Nathaniel suggested I post a photo of the week (POTW) on the blog. Here is the first, a squirrel in a tree near the sphynx. What do you think? (click image for a larger version)
shutter: 1/160, aperture: f/3.5, focal length: 72mm (432 mm in 35mm equivalency) distance: about 4 meters
Additional notes: In a high contrast image taken with a digital camera, it can be difficult to avoid chromatic aberration (CA), which often appears as purple fringing at the boundaries between light and dark in the image. This is caused by a few things:
1) the red and blue pixels on the CCD are more sensitive to IR than the green ones,
2) IR is focused differently than visible light by the lens
3) I think the interpolation from the RGB images probably has a hand in it too.
This image showed some CA at the lower edge of the branch and around the leaf stem in the bottom of the frame. I removed the purple fringes by desaturating magenta in the GIMP. See the before and after below (this image is also clickable to enlarge):
Note that the "corrected" image has also had some adjustments to levels and curves.
More disturbing than an impaled squirrel: A tiger eating himself.
I accidently bought "carb balance" tortillas this week. Nasty. I thought (and wished and hoped) we were done with that damn carb counting craze. I was thinking "these things taste kind of like cardboard or paper" (you know, like when there's a little cardboard stuck to the bottom of a piece of pizza or you accidently eat the paper that a taco is wrapped in). So I checked the ingredients to see if they included "wood pulp" or "recycled paper", and guess what!? The fifth ingredient is "powdered cellulose"!! Last time I checked, cellulose was the primary component of paper. But just to make sure, I looked up cellulose in a dictionary:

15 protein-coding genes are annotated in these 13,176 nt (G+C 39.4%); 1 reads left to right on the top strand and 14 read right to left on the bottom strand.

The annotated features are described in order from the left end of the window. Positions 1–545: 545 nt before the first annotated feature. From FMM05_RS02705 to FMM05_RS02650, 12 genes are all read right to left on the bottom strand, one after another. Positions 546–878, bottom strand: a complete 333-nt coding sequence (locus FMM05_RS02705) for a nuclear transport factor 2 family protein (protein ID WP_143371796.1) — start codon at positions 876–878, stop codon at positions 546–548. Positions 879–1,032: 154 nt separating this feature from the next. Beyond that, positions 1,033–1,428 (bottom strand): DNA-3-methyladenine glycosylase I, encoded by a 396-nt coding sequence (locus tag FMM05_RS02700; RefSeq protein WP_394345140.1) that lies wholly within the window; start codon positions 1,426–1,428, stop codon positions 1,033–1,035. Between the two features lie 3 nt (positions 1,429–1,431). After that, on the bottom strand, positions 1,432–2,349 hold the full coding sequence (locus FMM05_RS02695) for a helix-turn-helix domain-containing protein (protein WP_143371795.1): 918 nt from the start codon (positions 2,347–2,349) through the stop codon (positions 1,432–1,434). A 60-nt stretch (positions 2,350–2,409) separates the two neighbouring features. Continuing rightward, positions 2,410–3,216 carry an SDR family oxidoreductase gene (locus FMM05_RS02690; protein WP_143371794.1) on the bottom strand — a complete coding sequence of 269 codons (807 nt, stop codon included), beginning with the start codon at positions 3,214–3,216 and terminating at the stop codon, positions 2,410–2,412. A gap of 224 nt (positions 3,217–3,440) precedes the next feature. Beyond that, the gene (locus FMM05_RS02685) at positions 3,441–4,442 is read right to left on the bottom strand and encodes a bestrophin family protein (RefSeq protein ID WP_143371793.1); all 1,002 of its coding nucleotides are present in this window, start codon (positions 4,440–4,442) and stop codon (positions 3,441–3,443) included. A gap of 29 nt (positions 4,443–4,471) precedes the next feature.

cellulose: A complex carbohydrate, (C6H10O5)n, that is composed of glucose units, forms the main constituent of the cell wall in most plants, and is important in the manufacture of numerous products, such as paper, textiles, pharmaceuticals, and explosives.
The American Heritage® Dictionary of the English Language, Fourth Edition Copyright © 2000 by Houghton Mifflin Company.
So, not only do these tortillas contain paper (or explosives?), but (humourously, in my opinion), cellulose is itself also a carbohydrate. I guess that's why they call them "carb balance" rather than "low carb".